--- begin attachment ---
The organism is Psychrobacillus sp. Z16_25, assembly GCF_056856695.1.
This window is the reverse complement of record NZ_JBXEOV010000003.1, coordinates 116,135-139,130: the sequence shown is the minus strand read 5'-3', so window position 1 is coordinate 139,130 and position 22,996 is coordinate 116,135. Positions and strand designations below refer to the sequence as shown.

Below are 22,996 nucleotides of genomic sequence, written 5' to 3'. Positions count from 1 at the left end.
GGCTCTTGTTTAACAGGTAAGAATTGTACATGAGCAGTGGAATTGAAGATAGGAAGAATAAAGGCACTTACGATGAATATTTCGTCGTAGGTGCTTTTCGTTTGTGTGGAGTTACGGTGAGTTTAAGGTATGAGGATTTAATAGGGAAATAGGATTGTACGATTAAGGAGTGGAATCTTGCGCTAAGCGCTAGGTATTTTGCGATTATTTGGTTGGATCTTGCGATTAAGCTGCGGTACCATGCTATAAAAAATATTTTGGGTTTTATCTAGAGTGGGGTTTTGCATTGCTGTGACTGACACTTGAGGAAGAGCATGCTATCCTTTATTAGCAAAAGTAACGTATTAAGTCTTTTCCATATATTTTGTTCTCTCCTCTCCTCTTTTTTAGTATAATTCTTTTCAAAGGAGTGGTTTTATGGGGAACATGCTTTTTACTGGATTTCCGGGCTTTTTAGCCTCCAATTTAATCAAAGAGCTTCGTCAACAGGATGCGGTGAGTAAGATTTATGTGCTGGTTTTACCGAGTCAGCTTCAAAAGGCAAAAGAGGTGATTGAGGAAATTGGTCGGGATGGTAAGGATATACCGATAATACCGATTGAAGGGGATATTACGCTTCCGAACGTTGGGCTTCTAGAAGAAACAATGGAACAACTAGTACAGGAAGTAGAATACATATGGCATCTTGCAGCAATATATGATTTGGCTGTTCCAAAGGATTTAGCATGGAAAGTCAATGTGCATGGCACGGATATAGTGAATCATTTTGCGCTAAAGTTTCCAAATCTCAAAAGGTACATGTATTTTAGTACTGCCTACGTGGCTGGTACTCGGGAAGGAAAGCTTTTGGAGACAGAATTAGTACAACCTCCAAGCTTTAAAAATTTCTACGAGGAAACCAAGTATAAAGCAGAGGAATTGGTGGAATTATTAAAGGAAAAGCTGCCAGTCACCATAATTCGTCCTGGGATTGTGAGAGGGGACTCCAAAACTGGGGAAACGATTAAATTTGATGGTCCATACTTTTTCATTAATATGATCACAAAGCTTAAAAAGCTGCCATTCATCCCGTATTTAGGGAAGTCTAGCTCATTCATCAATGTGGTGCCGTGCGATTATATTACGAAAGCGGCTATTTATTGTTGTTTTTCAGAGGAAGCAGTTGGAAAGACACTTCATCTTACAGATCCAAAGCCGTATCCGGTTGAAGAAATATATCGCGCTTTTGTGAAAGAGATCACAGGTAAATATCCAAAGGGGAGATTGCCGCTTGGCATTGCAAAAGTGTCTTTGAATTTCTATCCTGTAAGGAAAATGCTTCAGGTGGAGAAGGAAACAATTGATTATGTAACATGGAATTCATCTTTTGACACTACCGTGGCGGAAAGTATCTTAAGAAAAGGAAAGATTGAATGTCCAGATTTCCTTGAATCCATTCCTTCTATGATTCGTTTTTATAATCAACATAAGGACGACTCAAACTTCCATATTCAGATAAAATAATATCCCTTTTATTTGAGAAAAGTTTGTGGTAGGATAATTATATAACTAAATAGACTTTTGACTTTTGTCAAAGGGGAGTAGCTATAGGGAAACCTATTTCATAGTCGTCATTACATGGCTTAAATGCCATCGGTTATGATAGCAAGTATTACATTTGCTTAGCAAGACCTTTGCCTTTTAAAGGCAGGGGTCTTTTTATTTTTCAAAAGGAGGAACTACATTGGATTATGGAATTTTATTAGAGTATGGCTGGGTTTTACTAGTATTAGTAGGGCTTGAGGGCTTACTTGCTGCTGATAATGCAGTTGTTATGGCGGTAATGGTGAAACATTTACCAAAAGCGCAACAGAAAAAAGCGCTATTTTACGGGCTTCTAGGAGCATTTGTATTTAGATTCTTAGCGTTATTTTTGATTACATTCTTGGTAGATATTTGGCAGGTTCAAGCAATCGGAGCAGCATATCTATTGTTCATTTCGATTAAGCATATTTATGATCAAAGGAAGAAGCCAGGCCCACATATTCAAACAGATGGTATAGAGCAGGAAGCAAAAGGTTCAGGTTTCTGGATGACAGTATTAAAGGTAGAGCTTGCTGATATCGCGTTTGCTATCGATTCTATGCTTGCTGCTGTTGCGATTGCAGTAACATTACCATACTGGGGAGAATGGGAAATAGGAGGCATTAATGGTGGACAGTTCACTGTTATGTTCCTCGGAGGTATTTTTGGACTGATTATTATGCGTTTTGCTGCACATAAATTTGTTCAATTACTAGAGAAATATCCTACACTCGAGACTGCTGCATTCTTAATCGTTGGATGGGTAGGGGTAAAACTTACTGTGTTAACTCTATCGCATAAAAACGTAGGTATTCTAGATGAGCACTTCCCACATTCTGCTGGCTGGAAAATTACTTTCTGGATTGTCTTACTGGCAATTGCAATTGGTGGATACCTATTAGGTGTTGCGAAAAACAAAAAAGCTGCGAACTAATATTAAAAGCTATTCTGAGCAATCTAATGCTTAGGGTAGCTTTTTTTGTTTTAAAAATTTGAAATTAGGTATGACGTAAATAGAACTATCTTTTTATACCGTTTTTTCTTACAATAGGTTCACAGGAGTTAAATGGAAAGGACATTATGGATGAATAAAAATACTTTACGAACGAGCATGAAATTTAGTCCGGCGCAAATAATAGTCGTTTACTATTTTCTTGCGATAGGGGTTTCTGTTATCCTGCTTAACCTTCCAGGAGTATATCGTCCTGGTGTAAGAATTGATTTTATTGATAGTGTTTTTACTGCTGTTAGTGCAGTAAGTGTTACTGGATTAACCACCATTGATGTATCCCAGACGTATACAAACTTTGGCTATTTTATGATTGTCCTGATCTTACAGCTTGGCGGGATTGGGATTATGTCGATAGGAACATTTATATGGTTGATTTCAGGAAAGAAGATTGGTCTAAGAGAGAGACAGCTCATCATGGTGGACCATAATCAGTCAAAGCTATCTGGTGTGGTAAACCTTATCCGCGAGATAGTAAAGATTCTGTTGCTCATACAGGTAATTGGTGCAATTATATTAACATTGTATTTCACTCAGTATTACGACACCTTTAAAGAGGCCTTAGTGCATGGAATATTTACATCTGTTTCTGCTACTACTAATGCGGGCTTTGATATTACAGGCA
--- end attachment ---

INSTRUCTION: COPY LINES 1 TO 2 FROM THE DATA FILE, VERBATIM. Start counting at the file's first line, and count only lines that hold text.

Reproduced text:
The organism is Psychrobacillus sp. Z16_25, assembly GCF_056856695.1.
This window is the reverse complement of record NZ_JBXEOV010000003.1, coordinates 116,135-139,130: the sequence shown is the minus strand read 5'-3', so window position 1 is coordinate 139,130 and position 22,996 is coordinate 116,135. Positions and strand designations below refer to the sequence as shown.